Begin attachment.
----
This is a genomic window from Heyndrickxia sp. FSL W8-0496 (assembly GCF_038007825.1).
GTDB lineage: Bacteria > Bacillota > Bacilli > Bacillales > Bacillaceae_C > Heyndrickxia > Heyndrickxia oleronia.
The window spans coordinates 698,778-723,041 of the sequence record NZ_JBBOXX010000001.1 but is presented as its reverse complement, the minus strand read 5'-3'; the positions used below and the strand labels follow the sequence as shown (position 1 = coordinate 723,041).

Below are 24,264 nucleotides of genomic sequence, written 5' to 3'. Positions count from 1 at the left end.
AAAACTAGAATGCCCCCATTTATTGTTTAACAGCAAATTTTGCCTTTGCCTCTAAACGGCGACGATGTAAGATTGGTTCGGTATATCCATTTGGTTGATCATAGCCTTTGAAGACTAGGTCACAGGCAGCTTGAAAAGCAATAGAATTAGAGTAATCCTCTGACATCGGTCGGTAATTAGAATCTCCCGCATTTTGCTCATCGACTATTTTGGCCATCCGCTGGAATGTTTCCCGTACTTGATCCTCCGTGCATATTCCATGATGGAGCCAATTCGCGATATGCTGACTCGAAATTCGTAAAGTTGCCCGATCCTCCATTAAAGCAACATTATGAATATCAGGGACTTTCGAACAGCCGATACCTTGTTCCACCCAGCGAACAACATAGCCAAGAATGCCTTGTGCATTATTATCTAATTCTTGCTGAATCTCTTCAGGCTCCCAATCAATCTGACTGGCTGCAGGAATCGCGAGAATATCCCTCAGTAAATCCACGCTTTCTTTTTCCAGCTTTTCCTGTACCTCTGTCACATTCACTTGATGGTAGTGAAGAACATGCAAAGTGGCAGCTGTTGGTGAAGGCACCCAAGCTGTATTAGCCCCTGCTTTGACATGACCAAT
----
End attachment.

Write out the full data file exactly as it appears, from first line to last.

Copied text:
This is a genomic window from Heyndrickxia sp. FSL W8-0496 (assembly GCF_038007825.1).
GTDB lineage: Bacteria > Bacillota > Bacilli > Bacillales > Bacillaceae_C > Heyndrickxia > Heyndrickxia oleronia.
The window spans coordinates 698,778-723,041 of the sequence record NZ_JBBOXX010000001.1 but is presented as its reverse complement, the minus strand read 5'-3'; the positions used below and the strand labels follow the sequence as shown (position 1 = coordinate 723,041).

Below are 24,264 nucleotides of genomic sequence, written 5' to 3'. Positions count from 1 at the left end.
AAAACTAGAATGCCCCCATTTATTGTTTAACAGCAAATTTTGCCTTTGCCTCTAAACGGCGACGATGTAAGATTGGTTCGGTATATCCATTTGGTTGATCATAGCCTTTGAAGACTAGGTCACAGGCAGCTTGAAAAGCAATAGAATTAGAGTAATCCTCTGACATCGGTCGGTAATTAGAATCTCCCGCATTTTGCTCATCGACTATTTTGGCCATCCGCTGGAATGTTTCCCGTACTTGATCCTCCGTGCATATTCCATGATGGAGCCAATTCGCGATATGCTGACTCGAAATTCGTAAAGTTGCCCGATCCTCCATTAAAGCAACATTATGAATATCAGGGACTTTCGAACAGCCGATACCTTGTTCCACCCAGCGAACAACATAGCCAAGAATGCCTTGTGCATTATTATCTAATTCTTGCTGAATCTCTTCAGGCTCCCAATCAATCTGACTGGCTGCAGGAATCGCGAGAATATCCCTCAGTAAATCCACGCTTTCTTTTTCCAGCTTTTCCTGTACCTCTGTCACATTCACTTGATGGTAGTGAAGAACATGCAAAGTGGCAGCTGTTGGTGAAGGCACCCAAGCTGTATTAGCCCCTGCTTTGACATGACCAAT